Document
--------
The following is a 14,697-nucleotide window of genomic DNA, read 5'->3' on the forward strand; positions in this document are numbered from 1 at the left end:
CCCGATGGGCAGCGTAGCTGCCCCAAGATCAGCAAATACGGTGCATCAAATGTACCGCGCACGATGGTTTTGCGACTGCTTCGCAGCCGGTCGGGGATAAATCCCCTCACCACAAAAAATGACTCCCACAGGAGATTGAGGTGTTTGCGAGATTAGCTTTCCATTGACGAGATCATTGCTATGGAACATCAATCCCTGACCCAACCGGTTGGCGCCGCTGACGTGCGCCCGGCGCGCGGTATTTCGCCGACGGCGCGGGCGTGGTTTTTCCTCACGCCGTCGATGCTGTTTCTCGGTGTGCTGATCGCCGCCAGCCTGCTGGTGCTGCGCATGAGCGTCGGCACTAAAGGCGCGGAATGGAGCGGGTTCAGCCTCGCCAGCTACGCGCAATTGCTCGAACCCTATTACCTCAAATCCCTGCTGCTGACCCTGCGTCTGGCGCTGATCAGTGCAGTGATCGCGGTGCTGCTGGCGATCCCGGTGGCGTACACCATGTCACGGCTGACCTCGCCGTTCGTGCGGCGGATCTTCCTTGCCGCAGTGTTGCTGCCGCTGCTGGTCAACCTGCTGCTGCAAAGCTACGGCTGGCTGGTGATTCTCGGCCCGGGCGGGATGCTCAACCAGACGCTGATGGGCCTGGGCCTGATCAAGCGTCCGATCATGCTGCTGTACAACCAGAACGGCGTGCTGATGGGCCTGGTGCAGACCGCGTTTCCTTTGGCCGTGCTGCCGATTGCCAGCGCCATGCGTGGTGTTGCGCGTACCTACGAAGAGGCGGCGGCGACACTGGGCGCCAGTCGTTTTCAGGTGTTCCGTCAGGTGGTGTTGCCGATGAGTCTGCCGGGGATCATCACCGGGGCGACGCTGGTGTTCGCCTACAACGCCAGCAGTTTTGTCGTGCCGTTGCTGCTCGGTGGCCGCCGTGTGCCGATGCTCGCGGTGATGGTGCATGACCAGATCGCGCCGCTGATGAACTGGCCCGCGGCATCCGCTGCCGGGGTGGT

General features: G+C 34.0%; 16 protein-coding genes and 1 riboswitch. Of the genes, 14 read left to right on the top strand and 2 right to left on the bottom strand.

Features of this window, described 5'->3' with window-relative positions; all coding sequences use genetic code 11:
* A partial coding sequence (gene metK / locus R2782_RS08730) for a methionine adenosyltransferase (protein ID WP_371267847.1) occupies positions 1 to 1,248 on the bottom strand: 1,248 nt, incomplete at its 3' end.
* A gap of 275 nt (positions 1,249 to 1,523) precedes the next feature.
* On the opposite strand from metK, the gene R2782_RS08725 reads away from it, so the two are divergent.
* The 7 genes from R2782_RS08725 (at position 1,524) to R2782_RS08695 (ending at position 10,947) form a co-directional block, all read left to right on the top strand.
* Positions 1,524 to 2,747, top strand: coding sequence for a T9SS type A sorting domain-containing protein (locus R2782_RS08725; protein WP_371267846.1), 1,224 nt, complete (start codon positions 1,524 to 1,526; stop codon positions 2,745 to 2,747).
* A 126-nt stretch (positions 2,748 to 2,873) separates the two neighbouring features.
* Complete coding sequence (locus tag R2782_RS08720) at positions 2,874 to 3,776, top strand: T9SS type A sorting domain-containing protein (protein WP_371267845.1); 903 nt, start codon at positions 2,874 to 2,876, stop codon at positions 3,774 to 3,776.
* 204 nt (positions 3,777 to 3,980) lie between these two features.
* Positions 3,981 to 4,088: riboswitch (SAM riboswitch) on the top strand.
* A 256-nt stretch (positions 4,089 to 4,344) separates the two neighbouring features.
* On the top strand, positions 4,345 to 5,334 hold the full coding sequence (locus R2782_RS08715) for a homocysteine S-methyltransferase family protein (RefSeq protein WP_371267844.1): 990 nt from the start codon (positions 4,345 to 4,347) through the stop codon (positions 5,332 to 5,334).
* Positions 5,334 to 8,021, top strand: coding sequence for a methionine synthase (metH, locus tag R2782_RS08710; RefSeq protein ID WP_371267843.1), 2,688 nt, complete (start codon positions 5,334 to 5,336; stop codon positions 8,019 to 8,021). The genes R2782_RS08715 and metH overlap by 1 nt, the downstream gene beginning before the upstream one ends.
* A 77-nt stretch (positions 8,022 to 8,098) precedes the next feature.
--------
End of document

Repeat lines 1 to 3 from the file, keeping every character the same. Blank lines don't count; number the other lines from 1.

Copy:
The following is a 14,697-nucleotide window of genomic DNA, read 5'->3' on the forward strand; positions in this document are numbered from 1 at the left end:
CCCGATGGGCAGCGTAGCTGCCCCAAGATCAGCAAATACGGTGCATCAAATGTACCGCGCACGATGGTTTTGCGACTGCTTCGCAGCCGGTCGGGGATAAATCCCCTCACCACAAAAAATGACTCCCACAGGAGATTGAGGTGTTTGCGAGATTAGCTTTCCATTGACGAGATCATTGCTATGGAACATCAATCCCTGACCCAACCGGTTGGCGCCGCTGACGTGCGCCCGGCGCGCGGTATTTCGCCGACGGCGCGGGCGTGGTTTTTCCTCACGCCGTCGATGCTGTTTCTCGGTGTGCTGATCGCCGCCAGCCTGCTGGTGCTGCGCATGAGCGTCGGCACTAAAGGCGCGGAATGGAGCGGGTTCAGCCTCGCCAGCTACGCGCAATTGCTCGAACCCTATTACCTCAAATCCCTGCTGCTGACCCTGCGTCTGGCGCTGATCAGTGCAGTGATCGCGGTGCTGCTGGCGATCCCGGTGGCGTACACCATGTCACGGCTGACCTCGCCGTTCGTGCGGCGGATCTTCCTTGCCGCAGTGTTGCTGCCGCTGCTGGTCAACCTGCTGCTGCAAAGCTACGGCTGGCTGGTGATTCTCGGCCCGGGCGGGATGCTCAACCAGACGCTGATGGGCCTGGGCCTGATCAAGCGTCCGATCATGCTGCTGTACAACCAGAACGGCGTGCTGATGGGCCTGGTGCAGACCGCGTTTCCTTTGGCCGTGCTGCCGATTGCCAGCGCCATGCGTGGTGTTGCGCGTACCTACGAAGAGGCGGCGGCGACACTGGGCGCCAGTCGTTTTCAGGTGTTCCGTCAGGTGGTGTTGCCGATGAGTCTGCCGGGGATCATCACCGGGGCGACGCTGGTGTTCGCCTACAACGCCAGCAGTTTTGTCGTGCCGTTGCTGCTCGGTGGCCGCCGTGTGCCGATGCTCGCGGTGATGGTGCATGACCAGATCGCGCCGCTGATGAACTGGCCCGCGGCATCCGCTGCCGGGGTGGT

General features: G+C 34.0%; 16 protein-coding genes and 1 riboswitch. Of the genes, 14 read left to right on the top strand and 2 right to left on the bottom strand.